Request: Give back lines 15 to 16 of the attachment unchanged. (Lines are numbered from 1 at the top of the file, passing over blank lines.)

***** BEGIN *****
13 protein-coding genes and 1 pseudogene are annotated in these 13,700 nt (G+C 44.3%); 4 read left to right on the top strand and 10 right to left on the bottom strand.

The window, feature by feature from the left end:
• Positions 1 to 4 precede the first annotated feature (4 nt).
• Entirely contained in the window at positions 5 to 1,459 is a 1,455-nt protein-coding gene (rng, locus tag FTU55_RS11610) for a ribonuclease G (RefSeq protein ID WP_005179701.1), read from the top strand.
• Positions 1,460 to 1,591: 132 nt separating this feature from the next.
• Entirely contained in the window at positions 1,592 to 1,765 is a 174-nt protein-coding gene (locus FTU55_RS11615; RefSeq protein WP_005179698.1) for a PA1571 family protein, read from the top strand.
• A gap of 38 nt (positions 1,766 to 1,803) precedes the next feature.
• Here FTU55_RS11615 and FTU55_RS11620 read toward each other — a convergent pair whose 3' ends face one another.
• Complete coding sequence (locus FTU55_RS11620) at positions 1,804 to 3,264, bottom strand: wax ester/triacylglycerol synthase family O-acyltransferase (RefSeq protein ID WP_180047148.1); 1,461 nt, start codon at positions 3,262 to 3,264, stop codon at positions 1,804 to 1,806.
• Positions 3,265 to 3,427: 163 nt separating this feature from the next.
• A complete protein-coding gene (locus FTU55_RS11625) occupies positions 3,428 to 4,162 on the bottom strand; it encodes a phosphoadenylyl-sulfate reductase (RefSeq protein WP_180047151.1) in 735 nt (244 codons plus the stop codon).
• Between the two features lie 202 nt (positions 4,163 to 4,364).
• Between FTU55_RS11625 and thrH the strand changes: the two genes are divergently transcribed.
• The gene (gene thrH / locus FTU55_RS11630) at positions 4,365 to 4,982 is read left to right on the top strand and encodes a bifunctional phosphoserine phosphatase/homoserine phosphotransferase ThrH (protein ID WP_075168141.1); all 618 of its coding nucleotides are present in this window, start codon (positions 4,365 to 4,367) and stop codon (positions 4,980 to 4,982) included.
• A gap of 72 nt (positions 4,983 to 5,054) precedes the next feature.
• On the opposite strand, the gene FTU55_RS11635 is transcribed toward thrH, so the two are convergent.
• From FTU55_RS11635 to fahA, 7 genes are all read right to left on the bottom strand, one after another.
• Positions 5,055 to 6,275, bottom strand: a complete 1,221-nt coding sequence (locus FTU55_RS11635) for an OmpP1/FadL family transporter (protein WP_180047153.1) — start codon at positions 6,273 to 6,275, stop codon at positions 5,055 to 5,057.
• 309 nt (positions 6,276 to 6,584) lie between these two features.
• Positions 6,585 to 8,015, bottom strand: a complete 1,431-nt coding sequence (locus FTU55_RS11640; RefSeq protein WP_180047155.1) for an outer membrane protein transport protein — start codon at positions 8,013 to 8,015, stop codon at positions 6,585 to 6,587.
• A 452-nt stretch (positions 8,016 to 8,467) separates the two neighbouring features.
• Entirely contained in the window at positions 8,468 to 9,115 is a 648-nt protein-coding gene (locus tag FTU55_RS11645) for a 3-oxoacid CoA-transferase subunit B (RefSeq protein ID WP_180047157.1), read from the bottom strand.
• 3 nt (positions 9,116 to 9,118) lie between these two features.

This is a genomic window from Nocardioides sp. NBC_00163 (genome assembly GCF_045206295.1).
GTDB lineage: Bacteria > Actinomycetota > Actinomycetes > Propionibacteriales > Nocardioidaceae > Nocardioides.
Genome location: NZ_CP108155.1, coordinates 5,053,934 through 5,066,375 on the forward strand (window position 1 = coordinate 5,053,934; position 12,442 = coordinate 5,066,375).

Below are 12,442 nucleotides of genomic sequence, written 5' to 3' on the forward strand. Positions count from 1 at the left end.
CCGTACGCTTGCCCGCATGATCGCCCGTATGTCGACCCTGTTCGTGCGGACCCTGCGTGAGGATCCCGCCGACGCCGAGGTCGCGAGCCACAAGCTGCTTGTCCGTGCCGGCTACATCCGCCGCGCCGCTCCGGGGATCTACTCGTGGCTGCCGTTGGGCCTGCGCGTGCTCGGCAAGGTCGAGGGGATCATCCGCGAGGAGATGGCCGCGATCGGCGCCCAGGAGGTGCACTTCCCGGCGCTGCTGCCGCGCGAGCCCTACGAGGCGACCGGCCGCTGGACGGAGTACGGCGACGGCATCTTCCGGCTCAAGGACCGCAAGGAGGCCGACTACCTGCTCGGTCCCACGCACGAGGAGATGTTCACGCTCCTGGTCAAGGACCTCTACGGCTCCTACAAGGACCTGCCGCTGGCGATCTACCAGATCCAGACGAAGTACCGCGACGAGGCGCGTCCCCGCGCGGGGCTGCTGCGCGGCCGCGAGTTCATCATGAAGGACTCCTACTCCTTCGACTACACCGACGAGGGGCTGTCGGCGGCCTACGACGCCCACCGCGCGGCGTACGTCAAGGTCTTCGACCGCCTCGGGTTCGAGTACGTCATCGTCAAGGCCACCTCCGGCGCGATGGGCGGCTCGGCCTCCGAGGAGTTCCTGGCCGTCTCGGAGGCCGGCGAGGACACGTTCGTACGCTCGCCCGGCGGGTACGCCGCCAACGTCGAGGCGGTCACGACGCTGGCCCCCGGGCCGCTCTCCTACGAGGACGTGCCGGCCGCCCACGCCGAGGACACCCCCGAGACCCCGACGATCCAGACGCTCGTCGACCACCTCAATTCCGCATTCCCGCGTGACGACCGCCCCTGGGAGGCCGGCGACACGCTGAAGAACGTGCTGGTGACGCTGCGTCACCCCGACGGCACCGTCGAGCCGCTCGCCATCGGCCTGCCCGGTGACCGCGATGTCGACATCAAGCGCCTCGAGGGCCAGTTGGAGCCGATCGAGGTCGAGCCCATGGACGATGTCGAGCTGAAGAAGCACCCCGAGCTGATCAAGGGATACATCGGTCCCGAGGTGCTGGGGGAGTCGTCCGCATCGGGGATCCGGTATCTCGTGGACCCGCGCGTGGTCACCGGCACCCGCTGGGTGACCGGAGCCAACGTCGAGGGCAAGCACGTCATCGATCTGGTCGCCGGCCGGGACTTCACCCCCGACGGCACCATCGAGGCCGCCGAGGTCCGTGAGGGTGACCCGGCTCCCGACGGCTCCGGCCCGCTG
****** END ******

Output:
• A gap of 72 nt (positions 4,983 to 5,054) precedes the next feature.
• On the opposite strand, the gene FTU55_RS11635 is transcribed toward thrH, so the two are convergent.